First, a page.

Commit 33cfa5ff authored by Simon Peyton Jones's avatar Simon Peyton Jones
Browse files

More comments (related to Trac #10180)

parent 8eaa70a6
......@@ -718,24 +718,23 @@ applied in the type variables:
Note [No alternatives lint check]
~~~~~~~~~~~~~~~~~~~~~~~~~~~~~~~~~
Case expressions with no alternatives are odd beasts, and worth looking at
in the linter.
Certainly, it would be terribly wrong if the scrutinee was already in head
normal form. That is the first check.
Furthermore, we should be able to see why GHC believes the scrutinee is
diverging for sure. That is the second check. see #10180.
In principle, the first check is redundant: exprIsBottom == True will always
imply exprIsHNF == False.
But the first check is reliable: If exprIsHNF == True, then there definitely is
a problem (exprIsHNF errs on the right side).
If the second check triggers then it may be the case that the compiler got
smarter elsewhere, and the empty case is correct, but that exprIsBottom is
unable to see it. Therefore, this check is not fully reliable, and we keep
both around.
in the linter (cf Trac #10180). We check two things:
* exprIsHNF is false: certainly, it would be terribly wrong if the
scrutinee was already in head normal form.
* exprIsBottom is true: we should be able to see why GHC believes the
scrutinee is diverging for sure.
In principle, the first check is redundant: exprIsBottom == True will
always imply exprIsHNF == False. But the first check is reliable: If
exprIsHNF == True, then there definitely is a problem (exprIsHNF errs
on the right side). If the second check triggers then it may be the
case that the compiler got smarter elsewhere, and the empty case is
correct, but that exprIsBottom is unable to see it. In particular, the
empty-type check in exprIsBottom is an approximation. Therefore, this
check is not fully reliable, and we keep both around.
************************************************************************
* *
......
......@@ -379,25 +379,20 @@ See #type_let#
Note [Empty case alternatives]
~~~~~~~~~~~~~~~~~~~~~~~~~~~~~~
The alternatives of a case expression should be exhaustive. A case expression
can have empty alternatives if (and only if) the scrutinee is bound to raise
an exception or diverge. So:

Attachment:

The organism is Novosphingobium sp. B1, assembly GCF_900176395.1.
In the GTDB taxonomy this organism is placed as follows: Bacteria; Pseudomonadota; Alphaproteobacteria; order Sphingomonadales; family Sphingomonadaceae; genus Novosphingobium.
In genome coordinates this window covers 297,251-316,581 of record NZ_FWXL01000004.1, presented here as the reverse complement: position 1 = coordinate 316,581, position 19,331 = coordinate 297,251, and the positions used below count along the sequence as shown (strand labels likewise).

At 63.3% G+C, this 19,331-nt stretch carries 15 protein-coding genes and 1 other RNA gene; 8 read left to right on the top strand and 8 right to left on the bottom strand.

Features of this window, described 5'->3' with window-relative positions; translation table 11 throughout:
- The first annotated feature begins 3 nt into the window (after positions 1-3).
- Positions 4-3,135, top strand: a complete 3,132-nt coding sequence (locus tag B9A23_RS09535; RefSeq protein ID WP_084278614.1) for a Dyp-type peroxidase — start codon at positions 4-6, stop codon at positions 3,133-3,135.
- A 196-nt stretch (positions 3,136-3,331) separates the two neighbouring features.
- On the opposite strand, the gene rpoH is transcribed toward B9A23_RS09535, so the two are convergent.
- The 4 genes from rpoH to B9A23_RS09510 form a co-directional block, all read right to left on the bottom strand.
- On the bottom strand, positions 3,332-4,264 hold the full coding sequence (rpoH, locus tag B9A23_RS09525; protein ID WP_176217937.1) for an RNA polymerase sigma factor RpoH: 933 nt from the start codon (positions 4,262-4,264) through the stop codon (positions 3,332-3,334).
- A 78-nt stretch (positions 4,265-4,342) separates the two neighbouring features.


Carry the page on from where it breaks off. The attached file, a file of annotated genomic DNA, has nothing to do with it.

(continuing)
Case (error Int "Hello") b Bool []
is fine, and has type Bool. This is one reason we need a type on
the case expression: if the alternatives are empty we can't get the type
from the alternatives! I'll write this
case (error Int "Hello") of Bool {}
with the return type just before the alternatives.
Here's another example:
The alternatives of a case expression should be exhaustive.
A case expression can have empty alternatives if (and only if) the
scrutinee is bound to raise an exception or diverge. When do we know
this? See Note [Bottoming expressions] in CoreUtils.
The possiblity of empty alternatives is one reason we need a type on
the case expression: if the alternatives are empty we can't get the
type from the alternatives!
In the case of empty types (see Note [Bottoming expressions]), say
data T
f :: T -> Bool
f = \(x:t). case x of Bool {}
Since T has no data constructors, the case alternatives are of course
empty. However note that 'x' is not bound to a visibly-bottom value;
it's the *type* that tells us it's going to diverge. Its a bit of a
degnerate situation but we do NOT want to replace
case x of Bool {} --> error Bool "Inaccessible case"
we do NOT want to replace
case (x::T) of Bool {} --> error Bool "Inaccessible case"
because x might raise an exception, and *that*'s what we want to see!
(Trac #6067 is an example.) To preserve semantics we'd have to say
x `seq` error Bool "Inaccessible case"
......
......@@ -694,11 +694,11 @@ expensive.
-}
exprIsBottom :: CoreExpr -> Bool
-- If the type only contains no elements besides bottom, then this expressions,
-- well, bottom.
exprIsBottom e | isEmptyTy (exprType e) = True
-- Otherwise see if this is a bottoming id applied to enough arguments
-- See Note [Bottoming expressions]
exprIsBottom e
| isEmptyTy (exprType e)
= True
| otherwise
= go 0 e
where
go n (Var v) = isBottomingId v && n >= idArity v
......@@ -710,7 +710,36 @@ exprIsBottom e
go n (Lam v e) | isTyVar v = go n e
go _ _ = False
{-
{- Note [Bottoming expressions]
~~~~~~~~~~~~~~~~~~~~~~~~~~~~~~~
A bottoming expression is guaranteed to diverge, or raise an
exception. We can test for it in two different ways, and exprIsBottom
checks for both of these situations:
* Visibly-bottom computations. For example
(error Int "Hello")
is visibly bottom. The strictness analyser also finds out if
a function diverges or raises an exception, and puts that info
in its strictness signature.
* Empty types. If a type is empty, its only inhabitant is bottom.
For example:
data T
f :: T -> Bool
f = \(x:t). case x of Bool {}
Since T has no data constructors, the case alternatives are of course
empty. However note that 'x' is not bound to a visibly-bottom value;
it's the *type* that tells us it's going to diverge.
A GADT may also be empty even though it has constructors:
data T a where
T1 :: a -> T Bool
T2 :: T Int
...(case (x::T Char) of {})...
Here (T Char) is uninhabited. A more realistic case is (Int ~ Bool),
which is likewise uninhabited.
************************************************************************
* *
exprIsDupable
......@@ -2114,8 +2143,9 @@ rhsIsStatic platform is_dynamic_name cvt_integer rhs = is_static False rhs
-- | True if the type has no non-bottom elements, e.g. when it is an empty
-- datatype, or a GADT with non-satisfiable type parameters, e.g. Int :~: Bool.
-- See Note [Bottoming expressions]
--
-- See Note [No alternatives lint check] for one use of this function.
-- See Note [No alternatives lint check] for another use of this function.
isEmptyTy :: Type -> Bool
isEmptyTy ty
-- Data types where, given the particular type parameters, no data
......
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